ALPHABETICAL BRAIN™ VOCABULARY
OF SECULAR SCIENCE STARS
September 25, 2020
ONE SIMPLE IDEA:
How Positive Thinking
Reshaped Modern Life
by Mitch Horowitz
Crown Publishers, 2014 (338 pages)
note = Numbers in parentheses refer to pages
1) TO WISH UPON A STAR (1-11)
Quote = "Hardly one in ten thousand will have the strength of mind to ask himself seriously and earnestly --- is it true? by Arthur Schopenhauer, in the book, Religion --- A dialogue (1)
2) POSITIVE NATION (12-45)
3) "TO REDEEM DEFEAT BY NEW THOUGHT" (46-66)
4) FROM POVERTY TO POWER (67-111)
5) HAPPY WARRIORS (112-169)
6) THE AMERICAN CREED (170-205)
Quote = "Nothing is impossible" by President, Ronald Reagan (170)
 The gospel of wealth (172-174)
 "I know! I know! I know!!!" (174-177)
 The untroubled mind (177-179)
 Spirited communication (179-181)
 Apostle of happiness (181-183)
 "You can if you think you can" (183-186)
note = Peale and Ernest Holmes; early New Thought and how it gave rise to the broader American culture of motivational philosophy and therapeutic spirituality. (183-184)
 Ministry of success (186-188)
 "A sinister shadow" (188-190)
 Delusion and deliverance (190-192)
 The Aquarian (193-195)
 "Child of destiny" (195-197)
 The president and the occultist (198-201)
 "Anything is possible" (201-202)
 Political psychology (202-205)
note = "Reagan's Irish ancestors might have called that side of him 'barmy.' But this aspect of Reagan should not be dismissed as shallowness or mental weakness. Reagan thought in epic, picturesque terms --- about the Soviet Union as 'evil,' about himself as a man if 'destiny,' about the mission of America as 'mystical.' Reagan's mother, Nelle, left him with a sense of enchantment about the power of big ideas." (203-204)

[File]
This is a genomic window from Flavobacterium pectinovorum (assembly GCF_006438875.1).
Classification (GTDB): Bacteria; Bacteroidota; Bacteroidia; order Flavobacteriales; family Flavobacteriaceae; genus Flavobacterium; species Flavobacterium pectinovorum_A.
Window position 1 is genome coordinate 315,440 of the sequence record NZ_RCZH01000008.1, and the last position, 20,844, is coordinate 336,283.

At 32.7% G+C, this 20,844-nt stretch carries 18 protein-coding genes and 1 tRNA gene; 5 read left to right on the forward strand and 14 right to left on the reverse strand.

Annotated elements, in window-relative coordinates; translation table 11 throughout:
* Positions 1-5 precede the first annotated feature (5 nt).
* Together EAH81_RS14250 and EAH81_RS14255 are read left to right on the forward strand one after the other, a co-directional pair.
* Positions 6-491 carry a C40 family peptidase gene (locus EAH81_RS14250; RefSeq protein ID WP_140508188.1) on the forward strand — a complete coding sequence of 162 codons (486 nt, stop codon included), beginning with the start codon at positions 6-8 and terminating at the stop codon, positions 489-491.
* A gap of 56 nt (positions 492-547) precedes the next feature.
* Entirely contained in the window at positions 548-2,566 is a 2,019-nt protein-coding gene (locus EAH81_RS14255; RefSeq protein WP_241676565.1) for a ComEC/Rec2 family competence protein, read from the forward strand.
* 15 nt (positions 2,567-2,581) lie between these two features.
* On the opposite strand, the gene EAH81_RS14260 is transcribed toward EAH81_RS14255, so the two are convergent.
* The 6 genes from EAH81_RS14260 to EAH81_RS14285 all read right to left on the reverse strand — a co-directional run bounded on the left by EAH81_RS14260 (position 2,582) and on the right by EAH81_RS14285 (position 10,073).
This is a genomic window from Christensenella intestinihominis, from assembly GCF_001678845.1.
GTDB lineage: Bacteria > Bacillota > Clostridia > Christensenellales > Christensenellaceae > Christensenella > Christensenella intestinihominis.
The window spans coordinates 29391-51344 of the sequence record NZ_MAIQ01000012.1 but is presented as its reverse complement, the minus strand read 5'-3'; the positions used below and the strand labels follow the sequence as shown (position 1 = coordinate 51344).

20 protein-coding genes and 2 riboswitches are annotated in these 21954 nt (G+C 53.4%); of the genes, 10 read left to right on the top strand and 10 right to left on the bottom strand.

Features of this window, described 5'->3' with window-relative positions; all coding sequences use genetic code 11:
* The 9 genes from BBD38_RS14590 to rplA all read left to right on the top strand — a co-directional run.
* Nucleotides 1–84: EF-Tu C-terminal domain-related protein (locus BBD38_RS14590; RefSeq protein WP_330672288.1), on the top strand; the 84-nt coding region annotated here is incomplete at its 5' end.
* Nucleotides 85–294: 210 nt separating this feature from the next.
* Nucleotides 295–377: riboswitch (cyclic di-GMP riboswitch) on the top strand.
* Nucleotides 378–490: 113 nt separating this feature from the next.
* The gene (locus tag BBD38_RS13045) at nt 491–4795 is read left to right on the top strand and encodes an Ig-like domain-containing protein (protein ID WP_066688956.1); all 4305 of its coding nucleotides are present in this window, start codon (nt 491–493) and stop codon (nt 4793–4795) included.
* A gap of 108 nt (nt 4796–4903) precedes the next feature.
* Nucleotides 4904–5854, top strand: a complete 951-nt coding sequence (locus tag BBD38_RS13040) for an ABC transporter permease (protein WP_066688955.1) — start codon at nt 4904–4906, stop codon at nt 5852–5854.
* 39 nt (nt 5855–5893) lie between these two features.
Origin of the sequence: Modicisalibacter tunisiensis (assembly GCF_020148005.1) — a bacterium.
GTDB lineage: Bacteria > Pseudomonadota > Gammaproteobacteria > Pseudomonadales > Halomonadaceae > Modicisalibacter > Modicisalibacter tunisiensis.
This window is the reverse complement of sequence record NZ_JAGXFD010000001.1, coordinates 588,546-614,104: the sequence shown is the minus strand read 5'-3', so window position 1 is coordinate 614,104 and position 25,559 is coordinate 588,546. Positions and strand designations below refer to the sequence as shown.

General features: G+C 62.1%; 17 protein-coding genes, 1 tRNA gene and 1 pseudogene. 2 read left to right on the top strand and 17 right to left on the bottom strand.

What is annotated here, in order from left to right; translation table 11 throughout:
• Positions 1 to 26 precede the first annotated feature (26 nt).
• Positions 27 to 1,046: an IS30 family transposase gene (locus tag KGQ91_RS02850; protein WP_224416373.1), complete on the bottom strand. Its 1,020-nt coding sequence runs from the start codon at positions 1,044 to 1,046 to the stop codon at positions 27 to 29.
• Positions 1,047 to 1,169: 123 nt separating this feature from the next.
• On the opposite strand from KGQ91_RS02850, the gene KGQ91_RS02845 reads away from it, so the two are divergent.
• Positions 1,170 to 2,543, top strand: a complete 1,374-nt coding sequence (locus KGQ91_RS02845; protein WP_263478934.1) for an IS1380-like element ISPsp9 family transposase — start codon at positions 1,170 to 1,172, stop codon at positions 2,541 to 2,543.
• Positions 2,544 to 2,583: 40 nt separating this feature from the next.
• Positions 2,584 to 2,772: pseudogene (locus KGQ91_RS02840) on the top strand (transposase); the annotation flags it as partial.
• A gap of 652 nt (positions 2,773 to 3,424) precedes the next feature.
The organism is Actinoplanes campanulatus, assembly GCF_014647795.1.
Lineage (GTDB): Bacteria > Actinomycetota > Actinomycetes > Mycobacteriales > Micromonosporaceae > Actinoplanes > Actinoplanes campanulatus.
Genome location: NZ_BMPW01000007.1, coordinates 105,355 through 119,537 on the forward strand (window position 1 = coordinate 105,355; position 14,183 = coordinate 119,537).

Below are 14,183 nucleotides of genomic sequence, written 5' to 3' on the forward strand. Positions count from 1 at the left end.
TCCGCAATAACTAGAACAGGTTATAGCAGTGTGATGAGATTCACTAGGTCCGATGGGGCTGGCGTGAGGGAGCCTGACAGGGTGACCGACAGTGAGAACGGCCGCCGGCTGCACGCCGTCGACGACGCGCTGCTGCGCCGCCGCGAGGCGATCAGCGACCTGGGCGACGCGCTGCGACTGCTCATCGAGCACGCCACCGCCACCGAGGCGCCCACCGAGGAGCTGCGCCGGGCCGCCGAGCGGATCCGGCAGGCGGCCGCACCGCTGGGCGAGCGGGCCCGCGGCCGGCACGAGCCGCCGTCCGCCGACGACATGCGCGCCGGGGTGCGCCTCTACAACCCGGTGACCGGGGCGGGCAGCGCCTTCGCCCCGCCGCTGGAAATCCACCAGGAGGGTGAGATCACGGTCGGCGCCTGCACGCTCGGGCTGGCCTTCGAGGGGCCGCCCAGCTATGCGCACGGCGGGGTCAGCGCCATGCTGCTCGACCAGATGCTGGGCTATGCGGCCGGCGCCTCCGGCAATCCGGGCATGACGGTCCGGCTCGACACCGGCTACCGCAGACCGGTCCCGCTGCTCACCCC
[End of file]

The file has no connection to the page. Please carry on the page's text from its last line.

note = "Reagan also inherited his mothers passion for self-improvement. As a boy, he learned to read before starting school. He mastered scripts and later policy papers with rapidity. Critics thought Reagan was not a details man, but that was not exactly correct. Reagan could voraciously digest information that tapped his enthusiasm; he ran on enthusiasm, and without it he was adrift. In adulthood he maintained reading habits that extended to seven daily newspapers. Reagan would never be caught dead on camera, unlike his avowed admirer Sarah Palin, unable to cite a daily paper he read or to identify a favorite Founding Father." (204)
"Part of Reagan's ire toward student activists while he was governor of California stemmed from how the small-town college boy in him felt an Oz-like wonder toward the University of California and the motto on its coat of arms: Let There Be Light." (204)
"He resented those who he believed desecrated its intellectual opportunities. It must also be said, however, that Reagan's style was to read selectively and to question narrowly. As soon as he homed in on a position such as his belief in 'massive welfare fraud,' he would constantly happen upon fact after fact, usually in the form of stories or an offbeat statistic, to buttress his conviction. Campaign aides told of sometimes 'misplacing' the chief's favorite magazines in order to avoid his glomming on to a factoid --- such as trees causing air pollution --- that would later prove an embarrassment." (204)
"If there is an adjunct to Reagan's credo 'Nothing is impossible,' it might be: 'If I believe it --- that makes it so!' That outlook may have helped a poor Depression-era boy adopt a powerful (and needed) faith in self. But it could reflect a dangerous self-indulgence in the realm of policy making." (204-205)